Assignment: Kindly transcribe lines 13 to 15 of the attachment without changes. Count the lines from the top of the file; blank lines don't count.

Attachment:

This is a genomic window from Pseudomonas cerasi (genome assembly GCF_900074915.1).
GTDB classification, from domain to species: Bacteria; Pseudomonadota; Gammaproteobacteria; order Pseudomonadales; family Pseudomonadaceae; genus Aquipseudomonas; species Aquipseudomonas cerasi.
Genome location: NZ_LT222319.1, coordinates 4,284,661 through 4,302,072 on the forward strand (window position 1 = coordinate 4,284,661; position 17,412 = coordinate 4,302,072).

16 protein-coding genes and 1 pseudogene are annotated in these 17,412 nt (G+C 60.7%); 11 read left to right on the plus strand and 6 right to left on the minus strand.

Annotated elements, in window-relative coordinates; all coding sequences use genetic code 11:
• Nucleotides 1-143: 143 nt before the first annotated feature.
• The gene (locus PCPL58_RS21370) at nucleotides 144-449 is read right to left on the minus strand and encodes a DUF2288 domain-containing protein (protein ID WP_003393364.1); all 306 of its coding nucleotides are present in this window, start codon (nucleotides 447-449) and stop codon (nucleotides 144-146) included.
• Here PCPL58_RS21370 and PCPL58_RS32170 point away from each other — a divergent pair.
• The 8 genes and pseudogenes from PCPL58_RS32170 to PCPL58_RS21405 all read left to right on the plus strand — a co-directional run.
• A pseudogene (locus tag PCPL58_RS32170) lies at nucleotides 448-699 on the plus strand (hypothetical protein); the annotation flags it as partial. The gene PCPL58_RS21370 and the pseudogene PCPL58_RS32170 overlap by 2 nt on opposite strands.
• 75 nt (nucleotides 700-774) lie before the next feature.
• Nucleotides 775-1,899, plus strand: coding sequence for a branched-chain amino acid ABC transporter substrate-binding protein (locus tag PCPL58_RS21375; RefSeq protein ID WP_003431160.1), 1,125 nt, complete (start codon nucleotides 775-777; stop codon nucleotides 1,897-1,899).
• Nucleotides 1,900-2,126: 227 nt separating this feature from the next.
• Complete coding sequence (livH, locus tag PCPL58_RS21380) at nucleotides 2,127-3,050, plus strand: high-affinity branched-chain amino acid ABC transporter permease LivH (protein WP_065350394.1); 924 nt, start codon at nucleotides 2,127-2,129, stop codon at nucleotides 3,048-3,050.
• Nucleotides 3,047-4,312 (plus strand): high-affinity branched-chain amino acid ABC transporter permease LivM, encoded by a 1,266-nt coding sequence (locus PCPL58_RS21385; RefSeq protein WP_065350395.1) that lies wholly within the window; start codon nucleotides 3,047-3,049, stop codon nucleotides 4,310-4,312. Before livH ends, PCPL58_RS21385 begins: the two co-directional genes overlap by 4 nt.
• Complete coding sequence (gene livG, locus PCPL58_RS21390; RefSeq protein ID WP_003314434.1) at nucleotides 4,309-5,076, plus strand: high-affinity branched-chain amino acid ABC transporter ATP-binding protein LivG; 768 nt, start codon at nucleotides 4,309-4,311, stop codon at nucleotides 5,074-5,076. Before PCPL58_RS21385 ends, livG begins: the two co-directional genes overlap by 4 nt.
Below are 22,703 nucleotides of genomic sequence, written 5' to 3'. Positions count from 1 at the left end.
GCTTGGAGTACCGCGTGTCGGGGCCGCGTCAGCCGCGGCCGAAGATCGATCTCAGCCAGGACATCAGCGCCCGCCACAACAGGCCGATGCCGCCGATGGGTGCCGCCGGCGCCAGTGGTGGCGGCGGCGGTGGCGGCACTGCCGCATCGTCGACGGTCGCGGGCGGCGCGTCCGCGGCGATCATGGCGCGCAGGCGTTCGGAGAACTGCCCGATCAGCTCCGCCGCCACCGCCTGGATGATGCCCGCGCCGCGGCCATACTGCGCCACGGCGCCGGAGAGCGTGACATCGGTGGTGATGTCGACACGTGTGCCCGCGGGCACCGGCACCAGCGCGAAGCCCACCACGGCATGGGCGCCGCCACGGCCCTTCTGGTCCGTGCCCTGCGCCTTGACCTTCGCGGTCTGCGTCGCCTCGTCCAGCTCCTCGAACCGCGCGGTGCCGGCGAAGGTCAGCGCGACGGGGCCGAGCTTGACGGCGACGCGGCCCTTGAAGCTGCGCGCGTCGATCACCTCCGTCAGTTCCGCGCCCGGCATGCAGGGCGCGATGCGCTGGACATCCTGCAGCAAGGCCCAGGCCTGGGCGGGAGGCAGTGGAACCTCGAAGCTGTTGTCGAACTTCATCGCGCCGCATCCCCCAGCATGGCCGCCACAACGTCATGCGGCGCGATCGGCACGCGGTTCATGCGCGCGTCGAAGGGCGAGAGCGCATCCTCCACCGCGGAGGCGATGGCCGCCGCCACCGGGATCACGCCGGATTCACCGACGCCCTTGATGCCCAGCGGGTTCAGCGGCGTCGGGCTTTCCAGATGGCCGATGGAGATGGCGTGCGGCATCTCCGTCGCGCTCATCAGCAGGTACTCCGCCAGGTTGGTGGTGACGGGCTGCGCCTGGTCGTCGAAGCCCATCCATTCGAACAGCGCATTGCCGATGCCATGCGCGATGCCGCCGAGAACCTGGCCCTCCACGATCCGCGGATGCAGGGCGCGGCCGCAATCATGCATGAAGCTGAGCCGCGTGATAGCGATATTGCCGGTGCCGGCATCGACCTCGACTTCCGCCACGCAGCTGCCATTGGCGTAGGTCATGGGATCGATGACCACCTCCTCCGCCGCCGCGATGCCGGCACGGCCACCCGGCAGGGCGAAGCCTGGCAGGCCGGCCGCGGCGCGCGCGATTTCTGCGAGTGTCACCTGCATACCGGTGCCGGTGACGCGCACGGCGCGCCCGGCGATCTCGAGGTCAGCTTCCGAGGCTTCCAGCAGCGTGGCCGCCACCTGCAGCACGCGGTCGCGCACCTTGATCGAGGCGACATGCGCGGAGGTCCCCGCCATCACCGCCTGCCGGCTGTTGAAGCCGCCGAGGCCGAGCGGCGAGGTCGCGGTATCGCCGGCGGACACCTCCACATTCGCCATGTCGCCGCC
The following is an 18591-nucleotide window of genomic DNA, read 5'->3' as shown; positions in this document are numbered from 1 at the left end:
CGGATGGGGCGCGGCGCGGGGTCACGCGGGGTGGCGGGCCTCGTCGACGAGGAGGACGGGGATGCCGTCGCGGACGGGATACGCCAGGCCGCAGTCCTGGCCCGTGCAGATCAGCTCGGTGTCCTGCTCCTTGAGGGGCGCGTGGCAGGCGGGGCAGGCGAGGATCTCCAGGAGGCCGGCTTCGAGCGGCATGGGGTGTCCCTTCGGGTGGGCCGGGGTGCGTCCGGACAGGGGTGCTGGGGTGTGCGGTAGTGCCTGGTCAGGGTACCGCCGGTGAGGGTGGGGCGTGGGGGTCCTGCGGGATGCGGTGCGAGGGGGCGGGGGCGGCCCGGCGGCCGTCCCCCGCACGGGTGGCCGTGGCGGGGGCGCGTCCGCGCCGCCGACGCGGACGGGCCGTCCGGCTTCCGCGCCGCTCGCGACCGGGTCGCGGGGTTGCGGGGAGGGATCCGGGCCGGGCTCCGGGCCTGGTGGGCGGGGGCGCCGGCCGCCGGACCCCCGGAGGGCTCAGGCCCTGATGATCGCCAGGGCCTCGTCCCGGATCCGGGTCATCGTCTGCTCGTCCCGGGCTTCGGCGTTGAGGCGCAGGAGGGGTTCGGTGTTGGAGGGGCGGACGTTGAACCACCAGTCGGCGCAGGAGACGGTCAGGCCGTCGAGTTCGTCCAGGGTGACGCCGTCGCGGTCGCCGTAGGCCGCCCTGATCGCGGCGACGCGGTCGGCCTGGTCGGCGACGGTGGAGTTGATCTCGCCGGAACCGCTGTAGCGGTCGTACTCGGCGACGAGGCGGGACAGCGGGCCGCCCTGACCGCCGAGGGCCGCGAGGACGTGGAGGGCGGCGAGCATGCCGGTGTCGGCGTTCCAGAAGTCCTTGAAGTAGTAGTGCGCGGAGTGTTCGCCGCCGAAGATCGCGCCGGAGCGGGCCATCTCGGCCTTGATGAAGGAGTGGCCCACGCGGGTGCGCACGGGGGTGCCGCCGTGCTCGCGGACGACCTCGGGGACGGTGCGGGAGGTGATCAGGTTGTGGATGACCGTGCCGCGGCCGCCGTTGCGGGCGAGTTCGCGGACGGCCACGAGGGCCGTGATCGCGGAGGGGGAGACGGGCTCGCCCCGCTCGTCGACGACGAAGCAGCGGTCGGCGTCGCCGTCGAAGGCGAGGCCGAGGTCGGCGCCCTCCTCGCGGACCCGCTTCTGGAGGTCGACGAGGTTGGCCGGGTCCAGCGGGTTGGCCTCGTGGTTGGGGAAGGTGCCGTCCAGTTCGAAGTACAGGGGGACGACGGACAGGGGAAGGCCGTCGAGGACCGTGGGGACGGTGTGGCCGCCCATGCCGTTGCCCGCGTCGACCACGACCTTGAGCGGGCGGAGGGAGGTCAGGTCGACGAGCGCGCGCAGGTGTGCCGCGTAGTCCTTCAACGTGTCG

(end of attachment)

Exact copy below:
• Nucleotides 1,900-2,126: 227 nt separating this feature from the next.
• Complete coding sequence (livH, locus tag PCPL58_RS21380) at nucleotides 2,127-3,050, plus strand: high-affinity branched-chain amino acid ABC transporter permease LivH (protein WP_065350394.1); 924 nt, start codon at nucleotides 2,127-2,129, stop codon at nucleotides 3,048-3,050.
• Nucleotides 3,047-4,312 (plus strand): high-affinity branched-chain amino acid ABC transporter permease LivM, encoded by a 1,266-nt coding sequence (locus PCPL58_RS21385; RefSeq protein WP_065350395.1) that lies wholly within the window; start codon nucleotides 3,047-3,049, stop codon nucleotides 4,310-4,312. Before livH ends, PCPL58_RS21385 begins: the two co-directional genes overlap by 4 nt.